Steve August 15, 2020

Code Pink co-founder Medea Benjamin hasn’t forgotten a 2017 meeting with members
of Senator Kamala Harris’s staff to discuss the
humanitarian crisis
in Gaza. The Israeli land and sea blockade was
causing massive unemployment as well as shortages of food and electricity. Benjamin
and other progressive activists wanted the Senator to criticize Israel’s policies
and end the siege.

“You could just see the blank stares from her aides as we spoke,”
Benjamin recalls in a phone interview from Washington, D.C. “They argued
that Israel has the right to defend itself. There was no sympathy for the Palestinians.”

This week, activists are recirculating a photo
of a smiling Kamala Harris standing next to ultra-rightwing Israeli Prime Minister
Benjamin Netanyahu in November 2017.

“She’s proud of her ties with Netanyahu and [the] Israeli government,”
Benjamin says.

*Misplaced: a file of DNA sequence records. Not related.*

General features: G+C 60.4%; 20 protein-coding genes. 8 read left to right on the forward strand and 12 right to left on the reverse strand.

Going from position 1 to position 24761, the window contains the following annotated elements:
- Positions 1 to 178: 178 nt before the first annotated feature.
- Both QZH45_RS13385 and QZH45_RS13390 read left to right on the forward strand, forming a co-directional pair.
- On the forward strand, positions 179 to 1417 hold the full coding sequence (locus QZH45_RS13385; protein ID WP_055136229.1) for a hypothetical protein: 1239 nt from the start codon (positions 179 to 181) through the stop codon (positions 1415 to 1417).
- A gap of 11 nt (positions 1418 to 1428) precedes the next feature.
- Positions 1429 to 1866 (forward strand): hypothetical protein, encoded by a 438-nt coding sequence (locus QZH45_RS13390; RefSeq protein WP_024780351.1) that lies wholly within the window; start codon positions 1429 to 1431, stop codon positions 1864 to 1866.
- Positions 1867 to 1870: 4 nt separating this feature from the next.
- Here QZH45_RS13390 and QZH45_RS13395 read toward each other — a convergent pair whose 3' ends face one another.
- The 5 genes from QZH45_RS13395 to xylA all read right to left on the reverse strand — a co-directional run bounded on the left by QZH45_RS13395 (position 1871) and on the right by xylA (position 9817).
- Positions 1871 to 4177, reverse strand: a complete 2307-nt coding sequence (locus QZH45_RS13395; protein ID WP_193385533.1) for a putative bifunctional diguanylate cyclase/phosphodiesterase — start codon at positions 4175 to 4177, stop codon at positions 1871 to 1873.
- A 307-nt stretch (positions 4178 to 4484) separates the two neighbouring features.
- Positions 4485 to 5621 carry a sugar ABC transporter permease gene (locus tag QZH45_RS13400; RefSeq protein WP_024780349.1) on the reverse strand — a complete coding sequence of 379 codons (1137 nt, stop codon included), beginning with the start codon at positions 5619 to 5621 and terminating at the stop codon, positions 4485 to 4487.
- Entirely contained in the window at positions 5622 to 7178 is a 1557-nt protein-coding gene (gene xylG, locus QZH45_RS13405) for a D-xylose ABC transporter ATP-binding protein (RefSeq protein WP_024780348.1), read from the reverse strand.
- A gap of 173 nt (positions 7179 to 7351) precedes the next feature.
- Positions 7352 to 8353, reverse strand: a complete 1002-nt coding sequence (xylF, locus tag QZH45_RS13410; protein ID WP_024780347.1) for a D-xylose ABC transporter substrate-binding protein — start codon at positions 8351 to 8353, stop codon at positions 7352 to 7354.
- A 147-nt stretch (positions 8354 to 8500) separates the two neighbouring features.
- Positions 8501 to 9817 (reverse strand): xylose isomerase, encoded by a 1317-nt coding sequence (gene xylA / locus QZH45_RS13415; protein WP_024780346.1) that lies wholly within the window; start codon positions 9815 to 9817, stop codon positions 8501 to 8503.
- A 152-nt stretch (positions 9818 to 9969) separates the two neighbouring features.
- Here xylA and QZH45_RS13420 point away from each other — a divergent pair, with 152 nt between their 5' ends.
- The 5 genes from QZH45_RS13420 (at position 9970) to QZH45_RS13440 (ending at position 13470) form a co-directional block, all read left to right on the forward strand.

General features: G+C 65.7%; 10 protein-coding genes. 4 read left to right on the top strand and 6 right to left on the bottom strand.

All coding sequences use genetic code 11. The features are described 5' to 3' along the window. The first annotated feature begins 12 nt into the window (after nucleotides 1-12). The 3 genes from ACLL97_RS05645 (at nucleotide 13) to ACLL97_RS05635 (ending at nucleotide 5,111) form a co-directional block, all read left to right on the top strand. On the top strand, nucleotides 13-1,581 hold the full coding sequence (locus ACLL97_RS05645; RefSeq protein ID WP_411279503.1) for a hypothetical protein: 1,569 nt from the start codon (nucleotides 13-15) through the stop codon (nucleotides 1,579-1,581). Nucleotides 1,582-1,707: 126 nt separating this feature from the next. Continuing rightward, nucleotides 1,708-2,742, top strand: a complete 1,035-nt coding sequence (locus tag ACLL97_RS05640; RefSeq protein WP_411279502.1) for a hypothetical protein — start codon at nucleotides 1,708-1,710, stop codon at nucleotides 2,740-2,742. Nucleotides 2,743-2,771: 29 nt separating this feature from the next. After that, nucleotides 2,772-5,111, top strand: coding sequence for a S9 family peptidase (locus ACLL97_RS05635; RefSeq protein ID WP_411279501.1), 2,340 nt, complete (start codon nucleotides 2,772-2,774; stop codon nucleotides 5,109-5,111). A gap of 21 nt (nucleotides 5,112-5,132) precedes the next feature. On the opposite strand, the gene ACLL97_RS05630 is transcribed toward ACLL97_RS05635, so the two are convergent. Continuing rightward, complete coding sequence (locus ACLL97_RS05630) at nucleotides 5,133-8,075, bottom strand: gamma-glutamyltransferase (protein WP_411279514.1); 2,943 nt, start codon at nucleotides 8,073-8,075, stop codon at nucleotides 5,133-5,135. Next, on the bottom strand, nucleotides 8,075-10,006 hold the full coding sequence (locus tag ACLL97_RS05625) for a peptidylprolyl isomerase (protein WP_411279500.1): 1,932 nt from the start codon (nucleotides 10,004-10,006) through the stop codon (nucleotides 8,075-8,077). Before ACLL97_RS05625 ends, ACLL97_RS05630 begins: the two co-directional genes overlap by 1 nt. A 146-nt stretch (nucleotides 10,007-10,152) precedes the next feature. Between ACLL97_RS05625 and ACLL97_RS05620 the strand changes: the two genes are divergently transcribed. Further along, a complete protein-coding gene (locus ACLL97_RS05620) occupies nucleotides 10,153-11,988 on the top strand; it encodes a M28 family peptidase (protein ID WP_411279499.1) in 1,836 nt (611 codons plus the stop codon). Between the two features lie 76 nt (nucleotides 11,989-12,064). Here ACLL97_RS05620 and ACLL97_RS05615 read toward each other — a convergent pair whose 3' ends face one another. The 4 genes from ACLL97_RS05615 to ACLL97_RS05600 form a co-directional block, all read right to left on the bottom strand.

This week, Joe Biden picked the California Senator as his vice presidential
running mate. Just as her history as a law-and-order prosecutor is now getting
closer scrutiny, so should her foreign policy views.

Harris closely adheres to Democratic Party mainstream policies, which under
President Barack Obama brought us wars in Syria, Libya, and Yemen, as well as
escalated wars in Afghanistan and Iraq.

“She has views close to the Obama Administration, nothing that would be
an exciting departure from US militarism,” says Benjamin, a contributor
to The Progressive. “They are certainly different from Bernie Sanders’s.”

Trump criticized

Harris, like most Democrats, has often been at odds with Trump’s foreign policy.

“The current President,” she